Header image: “Held” sculpture by Feral Nifty, photo by one of our Women of Whistler, Diane Hanna.

Every year people from all over the world come to Whistler looking for a slice of the good life. Tourists leave wishing they had another week, international workers do visa gymnastics for one more season. Sadly, for the majority, living in Whistler is a short-term prospect at best. But for an audacious few, Whistler provides the perfect space for personal reinvention.

So what does it take to live and thrive in Whistler? With International Women’s Day just around the corner in March, I caught up with four bold, local women to find out how and why they’ve chosen to make Whistler their home.

Women of Whistler: Natasha Tatton, BReD

A headshot of Natasha Tatton.

For Natasha Tatton, Co-founder and Bakery Manager at BReD it was the promise of great snow, from the mouth of a good friend, that initially drew her and her husband, to Whistler.

“I was in my late twenties, and after having spent most of them working, it was time to enjoy life. I wanted to snowboard. We came to Whistler without knowing anything about it. We had the view of, if we get off the bus and don’t like it, we’ll just go somewhere else. Once we got here, we loved the mountains so much that we didn’t want to leave.”

It’s a common story. Come for the winter, stay for the summer. A six-month holiday can easily turn into years, or even decades, happily trapped in the Whistler bubble. So what does it take to transition from seasonal worker to business owner and founder?

“Aggressive self-development: networking, doing online courses, reading books, listening to podcasts, doing whatever it takes to learn what I don’t know, as well as hiring staff and contractors who can do the things I can’t.”

For brick-and-mortar companies like BReD, Natasha says, “Word-of-mouth is still one of the best marketing strategies out there – you need customers in close proximity to you so they can come in and make purchases. The support has been incredible throughout the pandemic, we’ve won awards. People know us and want to back us.”

On weekends, Creekside Village becomes a hub of in-the-know city folk, who know that this area of Whistler is a bit of a hidden gem. “We have so many customers from Vancouver who are some of our biggest fans,” Natasha says, “We have actually created an online ordering system so that they don’t miss out on bread and cinnamon buns when they drive up in the afternoon for their big ski weekend!”

Having a good location also works well for her employees. “The location of our shop, at the base of Whistler Mountain right by the Creekside Gondola, means staff can get a few laps in the morning and do a later shift, or vice versa. We’re so fortunate that the mountain is so close. We can walk to work and walk to the mountain in record time.”

Living the Whistler lifestyle also means that work and play often blend together. “I once hired someone I met in the ski line on a powder day,” Natasha recalls, “Whistler is pretty unique like that! It’s crazy who you can end up talking to on a chairlift – you never know who you might meet.”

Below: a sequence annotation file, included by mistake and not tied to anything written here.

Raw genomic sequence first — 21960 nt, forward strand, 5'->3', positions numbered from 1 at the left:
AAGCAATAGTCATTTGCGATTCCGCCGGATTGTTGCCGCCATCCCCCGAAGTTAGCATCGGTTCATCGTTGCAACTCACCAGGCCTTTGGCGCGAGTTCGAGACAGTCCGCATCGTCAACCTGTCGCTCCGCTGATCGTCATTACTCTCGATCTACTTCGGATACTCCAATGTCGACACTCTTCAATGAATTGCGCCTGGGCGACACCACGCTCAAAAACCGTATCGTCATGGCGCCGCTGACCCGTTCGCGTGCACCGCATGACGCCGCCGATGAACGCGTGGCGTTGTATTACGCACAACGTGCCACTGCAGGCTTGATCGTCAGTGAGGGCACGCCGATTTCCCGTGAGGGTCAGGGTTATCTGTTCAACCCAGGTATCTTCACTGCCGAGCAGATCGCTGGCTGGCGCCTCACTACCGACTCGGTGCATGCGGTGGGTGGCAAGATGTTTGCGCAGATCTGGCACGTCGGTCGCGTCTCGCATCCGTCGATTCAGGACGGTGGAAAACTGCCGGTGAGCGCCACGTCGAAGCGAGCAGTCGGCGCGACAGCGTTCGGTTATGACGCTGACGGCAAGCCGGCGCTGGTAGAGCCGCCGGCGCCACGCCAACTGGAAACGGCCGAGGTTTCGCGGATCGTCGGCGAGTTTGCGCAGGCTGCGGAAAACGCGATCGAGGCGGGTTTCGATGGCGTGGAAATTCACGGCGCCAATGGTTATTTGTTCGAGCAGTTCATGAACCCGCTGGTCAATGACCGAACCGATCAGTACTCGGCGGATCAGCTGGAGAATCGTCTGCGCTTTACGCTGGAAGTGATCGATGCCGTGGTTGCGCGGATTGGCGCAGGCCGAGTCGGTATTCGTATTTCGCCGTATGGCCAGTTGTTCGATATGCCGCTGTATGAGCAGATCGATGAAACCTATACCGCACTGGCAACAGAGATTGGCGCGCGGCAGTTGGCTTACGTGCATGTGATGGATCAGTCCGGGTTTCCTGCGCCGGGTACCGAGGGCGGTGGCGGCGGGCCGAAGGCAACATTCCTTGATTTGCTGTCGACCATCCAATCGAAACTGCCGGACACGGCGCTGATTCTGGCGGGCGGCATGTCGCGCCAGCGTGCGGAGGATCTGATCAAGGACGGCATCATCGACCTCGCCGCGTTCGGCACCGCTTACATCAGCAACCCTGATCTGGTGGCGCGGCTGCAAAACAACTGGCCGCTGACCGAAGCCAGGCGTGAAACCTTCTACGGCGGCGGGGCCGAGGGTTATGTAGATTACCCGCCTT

Alongside the store’s proximity to the mountain, Natasha cites support from the Whistler Chamber of Commerce, social media and local families as vital to BReD’s success. “Whistlerites really want to see independent businesses make a go of it – they are fed up with big chains moving in and the little guys moving out. You build up a following so quickly compared with big cities.”

Although she doesn’t get to snowboard as much as she would like, Natasha says she has no regrets. “When I moved here, I met my people. I found an awesome group of people who are into outdoor sports, health and wellbeing, and the environment. I have made it work, and I’m still here, and I don’t want to ever leave!”

BReD won the 2021 Small Business BC award for Best Youth Entrepreneur.

Women of Whistler: Pri Lewis, Brickworks Hospitality Group

A headshot of Pri Lewis.

A veteran of the food and beverage industry as the owner and founder of Brickworks Hospitality Group, Pri Lewis is quick to highlight that in Whistler, women in business is the norm, not the exception. “There are so many visible women running businesses, like at Peaked Pies, and Whistler Kitchen Works, as well as women in prominent leadership positions, like Barrett Fisher, President and CEO at Tourism Whistler, Melissa Pace, CEO at the Whistler Chamber of Commerce, and strong women in leadership at the RMOW, like Nancy Wilhelm-Morden, who spent seven years as Whistler’s Mayor.”

Over the years, Pri has experienced the usual challenges of running a business with small margins, as well as those particular to a resort town, like the ever-changing workforce, and fluctuating tourist numbers. But gender, she feels, has not been one of them.

Pri had already spent several winters in Whistler before moving permanently in 2009. At the time, as an entrepreneur looking for opportunities, it made sense to open her own restaurant (Brickworks), but it was still “a leap of faith,” and she spent years “on the ground”, serving and working front of house, while her partner ran the kitchen.